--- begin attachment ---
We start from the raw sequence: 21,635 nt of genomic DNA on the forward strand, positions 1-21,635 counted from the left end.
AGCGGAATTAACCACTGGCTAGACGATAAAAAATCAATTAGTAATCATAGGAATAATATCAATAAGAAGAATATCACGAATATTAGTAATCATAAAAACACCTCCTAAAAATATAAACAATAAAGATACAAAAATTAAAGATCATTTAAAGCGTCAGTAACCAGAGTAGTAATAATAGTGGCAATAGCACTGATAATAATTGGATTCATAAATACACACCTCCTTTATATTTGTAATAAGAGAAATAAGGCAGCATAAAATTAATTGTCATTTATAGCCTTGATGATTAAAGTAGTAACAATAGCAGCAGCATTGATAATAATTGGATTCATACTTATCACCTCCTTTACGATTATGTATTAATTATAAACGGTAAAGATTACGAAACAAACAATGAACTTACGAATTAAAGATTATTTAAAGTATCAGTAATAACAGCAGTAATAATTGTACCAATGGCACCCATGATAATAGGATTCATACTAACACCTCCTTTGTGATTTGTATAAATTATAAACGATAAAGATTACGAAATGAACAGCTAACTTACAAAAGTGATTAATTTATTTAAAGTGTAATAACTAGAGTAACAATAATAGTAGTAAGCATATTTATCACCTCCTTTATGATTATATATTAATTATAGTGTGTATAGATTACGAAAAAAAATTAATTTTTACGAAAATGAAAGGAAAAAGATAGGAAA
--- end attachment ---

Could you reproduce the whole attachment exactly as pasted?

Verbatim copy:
We start from the raw sequence: 21,635 nt of genomic DNA on the forward strand, positions 1-21,635 counted from the left end.
AGCGGAATTAACCACTGGCTAGACGATAAAAAATCAATTAGTAATCATAGGAATAATATCAATAAGAAGAATATCACGAATATTAGTAATCATAAAAACACCTCCTAAAAATATAAACAATAAAGATACAAAAATTAAAGATCATTTAAAGCGTCAGTAACCAGAGTAGTAATAATAGTGGCAATAGCACTGATAATAATTGGATTCATAAATACACACCTCCTTTATATTTGTAATAAGAGAAATAAGGCAGCATAAAATTAATTGTCATTTATAGCCTTGATGATTAAAGTAGTAACAATAGCAGCAGCATTGATAATAATTGGATTCATACTTATCACCTCCTTTACGATTATGTATTAATTATAAACGGTAAAGATTACGAAACAAACAATGAACTTACGAATTAAAGATTATTTAAAGTATCAGTAATAACAGCAGTAATAATTGTACCAATGGCACCCATGATAATAGGATTCATACTAACACCTCCTTTGTGATTTGTATAAATTATAAACGATAAAGATTACGAAATGAACAGCTAACTTACAAAAGTGATTAATTTATTTAAAGTGTAATAACTAGAGTAACAATAATAGTAGTAAGCATATTTATCACCTCCTTTATGATTATATATTAATTATAGTGTGTATAGATTACGAAAAAAAATTAATTTTTACGAAAATGAAAGGAAAAAGATAGGAAA